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Just Critical: The Queer Fruit of My Labors July 5, 2010

Posted by arcanyx in Uncategorized.
1 comment so far

So, it’s been far too long since I’ve written anything in this blog. The ruckus of finishing law school — and the current headaches of studying for the Bar, moving back to Florida, and the like — have taken up a great deal of my time.

However, I’ve finally hit the point where I need to write here more often, if not frequently.

As a reintroduction, I want to post a few relevant excerpts from the two large non-legal academic papers I wrote this year, one for a Sexual Representation in Cinema seminar, and the other for a seminar entitled Cinema and Spectatorship.

Today’s excerpt comes from the Sexual Representation essay. If you enjoy this, please let me know — via comment here, Facebook, Twitter, or the like — and I’ll consider making the whole paper available. I hope to have new content written soon (a fairly deep and interesting analysis of Alan Wake for the X360), but for now I hope to revive my meager readership with these excerpts.

Enjoy!

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EXCERPT FROM

Transgendering Gamers, Optional Queers and The Makoto Imperative: Queer Space in Videogames and the existence and power of Interactive Dissonance

Introduction: The Teachings of the Old Guard

On November 27th, 2005, film critic Roger Ebert ignited a firestorm of controversy when he wrote in his “Answer Man” web column that he considered “video games inherently inferior to film and literature”. Ebert cited a “structural reason” for this conclusion, claiming that “by their nature”, video games “require player choice, which is the opposite of the strategy of serious film and literature [and] requires authorial control.” In his mind, video games represented “a loss of those precious hours we have available to make ourselves more cultured, civilized and empathetic”.

Understandably, a caustic backlash came at Ebert from the video game player community. Perhaps the most distinguished voice raised in opposition to Ebert’s hard-line dismissal of the artistry of the video game medium was Clive Barker, a well-known and highly-educated novelist and video game designer, who pointed out Ebert’s unfamiliarity with — and unrealistic expectations for — the nascent medium. In response, Ebert likened a high-quality videogame to a particularly satisfying bowel movement and his experience of losing his ability to speak — moving but ultimately “worthless” experiences. Littered with thinly-veiled insults toward Barker and video games in general, Ebert’s discourse illuminates a particularly strong undercurrent of mainstream thought with regards to the video game medium, that it is merely capable of producing works for the sake of frivolous, uninspired, wasteful entertainment, the proponents of which include child and family protection groups, educators, and lawmakers on both sides of the political spectrum.

In a more academic context, Bernard Malfitano wrote an article for the Stanford Undergraduate Research Journal entitled, simply, “Interactive Media Are Not The Future Of Storytelling”. In his article Malfitano echoes Ebert’s core contention that the interactivity present within every video game is an intrinsic barrier to the game reaching the levels of “meaningfulness” that film and literature are capable of, albeit expressed in more academic terms. In particular, Malfitano borrows heavily from Steven Poole’s Trigger Happy to establish a crucial binary between interactive ( the “diachronic”) and non-interactive, “cinematic” (the “synchronic”) segments of video games. Malfitano takes Poole’s basic binary and perverts it, using nothing more than its mere presence to assert that videogames are not a viable storytelling medium; for Malfitano, the synchronic exists as secondary to the diachronic and is, therefore, wholly tangential to the videogame “experience”, making it an inadequate medium for works having a primary purpose of storytelling. As a result, Malfitano reaches the same conclusion as Ebert: video games are simply incapable of insight or meaning because of the control they bestow on the game player.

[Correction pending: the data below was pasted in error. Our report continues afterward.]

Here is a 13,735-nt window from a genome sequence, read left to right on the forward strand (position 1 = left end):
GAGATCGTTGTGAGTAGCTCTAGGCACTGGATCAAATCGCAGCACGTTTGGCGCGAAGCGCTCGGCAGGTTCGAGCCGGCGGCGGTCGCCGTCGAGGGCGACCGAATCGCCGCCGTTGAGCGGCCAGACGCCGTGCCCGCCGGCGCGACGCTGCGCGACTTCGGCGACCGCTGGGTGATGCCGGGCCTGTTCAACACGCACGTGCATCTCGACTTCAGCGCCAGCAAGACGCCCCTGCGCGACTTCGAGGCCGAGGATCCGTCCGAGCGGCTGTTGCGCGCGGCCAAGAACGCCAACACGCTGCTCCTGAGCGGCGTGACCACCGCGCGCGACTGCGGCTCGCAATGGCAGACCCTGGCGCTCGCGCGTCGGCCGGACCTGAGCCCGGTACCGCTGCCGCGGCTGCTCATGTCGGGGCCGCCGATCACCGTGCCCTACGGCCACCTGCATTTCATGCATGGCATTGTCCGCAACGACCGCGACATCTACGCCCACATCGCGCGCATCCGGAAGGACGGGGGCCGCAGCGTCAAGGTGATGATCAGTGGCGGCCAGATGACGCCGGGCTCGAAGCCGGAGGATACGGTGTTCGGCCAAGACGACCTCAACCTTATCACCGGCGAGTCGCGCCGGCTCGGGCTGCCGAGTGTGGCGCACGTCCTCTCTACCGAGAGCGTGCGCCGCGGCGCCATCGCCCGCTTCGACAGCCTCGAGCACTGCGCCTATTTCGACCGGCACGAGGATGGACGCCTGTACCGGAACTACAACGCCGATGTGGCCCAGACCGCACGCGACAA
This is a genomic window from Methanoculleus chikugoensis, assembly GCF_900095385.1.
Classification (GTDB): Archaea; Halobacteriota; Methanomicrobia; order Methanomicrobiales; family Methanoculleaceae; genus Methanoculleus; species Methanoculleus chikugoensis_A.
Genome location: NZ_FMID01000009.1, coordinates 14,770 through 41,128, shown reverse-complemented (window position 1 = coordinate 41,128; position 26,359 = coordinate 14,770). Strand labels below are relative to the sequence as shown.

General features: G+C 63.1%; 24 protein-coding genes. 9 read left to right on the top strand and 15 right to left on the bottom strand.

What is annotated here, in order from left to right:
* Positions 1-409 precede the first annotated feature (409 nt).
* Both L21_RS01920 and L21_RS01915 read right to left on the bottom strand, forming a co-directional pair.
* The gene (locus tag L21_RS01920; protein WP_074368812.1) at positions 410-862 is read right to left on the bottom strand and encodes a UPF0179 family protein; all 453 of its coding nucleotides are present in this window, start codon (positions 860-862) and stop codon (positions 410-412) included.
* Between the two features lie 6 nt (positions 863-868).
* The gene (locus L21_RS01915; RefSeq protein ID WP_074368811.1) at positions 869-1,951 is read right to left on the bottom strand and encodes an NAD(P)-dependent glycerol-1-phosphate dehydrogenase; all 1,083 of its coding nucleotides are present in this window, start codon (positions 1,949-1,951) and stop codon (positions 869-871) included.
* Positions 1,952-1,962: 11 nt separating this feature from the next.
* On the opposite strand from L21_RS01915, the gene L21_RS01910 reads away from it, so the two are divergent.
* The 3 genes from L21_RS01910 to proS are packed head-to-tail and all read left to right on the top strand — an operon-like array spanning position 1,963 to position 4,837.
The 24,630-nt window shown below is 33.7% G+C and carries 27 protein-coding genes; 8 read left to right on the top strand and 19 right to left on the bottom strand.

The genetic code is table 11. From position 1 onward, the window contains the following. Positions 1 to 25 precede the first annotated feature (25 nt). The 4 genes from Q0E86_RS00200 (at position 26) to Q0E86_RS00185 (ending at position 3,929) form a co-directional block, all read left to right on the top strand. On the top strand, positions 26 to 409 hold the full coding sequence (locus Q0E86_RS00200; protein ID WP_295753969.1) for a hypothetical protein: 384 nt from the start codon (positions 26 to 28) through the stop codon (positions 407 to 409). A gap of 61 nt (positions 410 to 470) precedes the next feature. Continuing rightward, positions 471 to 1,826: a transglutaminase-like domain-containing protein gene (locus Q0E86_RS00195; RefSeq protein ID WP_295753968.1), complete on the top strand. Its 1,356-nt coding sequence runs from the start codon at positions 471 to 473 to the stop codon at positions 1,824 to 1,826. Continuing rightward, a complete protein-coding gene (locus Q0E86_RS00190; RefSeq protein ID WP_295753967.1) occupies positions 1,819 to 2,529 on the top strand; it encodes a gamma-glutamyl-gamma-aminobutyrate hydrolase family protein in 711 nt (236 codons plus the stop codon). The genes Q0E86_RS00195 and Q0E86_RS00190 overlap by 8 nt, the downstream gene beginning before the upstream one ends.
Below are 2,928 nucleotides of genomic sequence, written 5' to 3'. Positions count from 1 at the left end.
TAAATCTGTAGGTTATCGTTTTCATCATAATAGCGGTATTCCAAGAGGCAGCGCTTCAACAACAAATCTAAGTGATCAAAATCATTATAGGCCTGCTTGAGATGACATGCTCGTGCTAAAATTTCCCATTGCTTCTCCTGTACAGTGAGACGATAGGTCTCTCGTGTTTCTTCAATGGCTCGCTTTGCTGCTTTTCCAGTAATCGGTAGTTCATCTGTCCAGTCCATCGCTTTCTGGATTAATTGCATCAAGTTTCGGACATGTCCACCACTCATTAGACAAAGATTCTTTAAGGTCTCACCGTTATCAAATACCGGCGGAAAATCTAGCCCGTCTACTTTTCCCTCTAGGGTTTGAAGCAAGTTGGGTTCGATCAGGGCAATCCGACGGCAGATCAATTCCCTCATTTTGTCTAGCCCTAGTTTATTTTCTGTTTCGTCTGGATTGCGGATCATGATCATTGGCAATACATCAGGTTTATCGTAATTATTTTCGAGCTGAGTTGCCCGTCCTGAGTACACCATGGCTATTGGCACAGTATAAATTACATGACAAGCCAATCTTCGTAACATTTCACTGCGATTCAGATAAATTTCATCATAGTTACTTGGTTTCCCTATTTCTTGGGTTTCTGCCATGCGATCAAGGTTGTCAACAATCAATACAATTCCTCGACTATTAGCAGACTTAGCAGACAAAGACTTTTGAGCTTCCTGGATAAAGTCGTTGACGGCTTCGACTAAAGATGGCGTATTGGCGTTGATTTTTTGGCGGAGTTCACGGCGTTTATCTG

While there are a number of obvious arguments that can be made to refute Ebert and Malfitano’s viewpoints — ranging from lack of experience with the medium in Ebert’s case to a complete misunderstanding of critical materials in Malfitano’s — they end up mirroring the often-emotional responses to Ebert’s assertation. Gamers were, on the whole, insulted that the medium they had invested a great deal of time and energy in — a medium that, as many of their personal anecdotes related, had successfully affected them in exactly the same ways that film and literature had — was so summarily dismissed. However, I feel it entirely unnecessary to delve into the realm of personal emotion in order to justify the artistic nature and potential of the video game medium. In fact, I believe that the reactions of those most opposed to acknowledging and legitimizing video games — the aforementioned family protection groups and lawmakers whose zeal is so often directed towards censorship of the video game medium — to the problem of “interactive dissonance” (a concept described below) are the absolute best argument for the calamitous meaning-power that the medium can assert. In order to solidly establish this idea of “interactive dissonance”, I will look at an aspect of the video game medium so woefully underdeveloped that it alone practically proves the existence of the concept — the nonexistence of interactive queer experiences.

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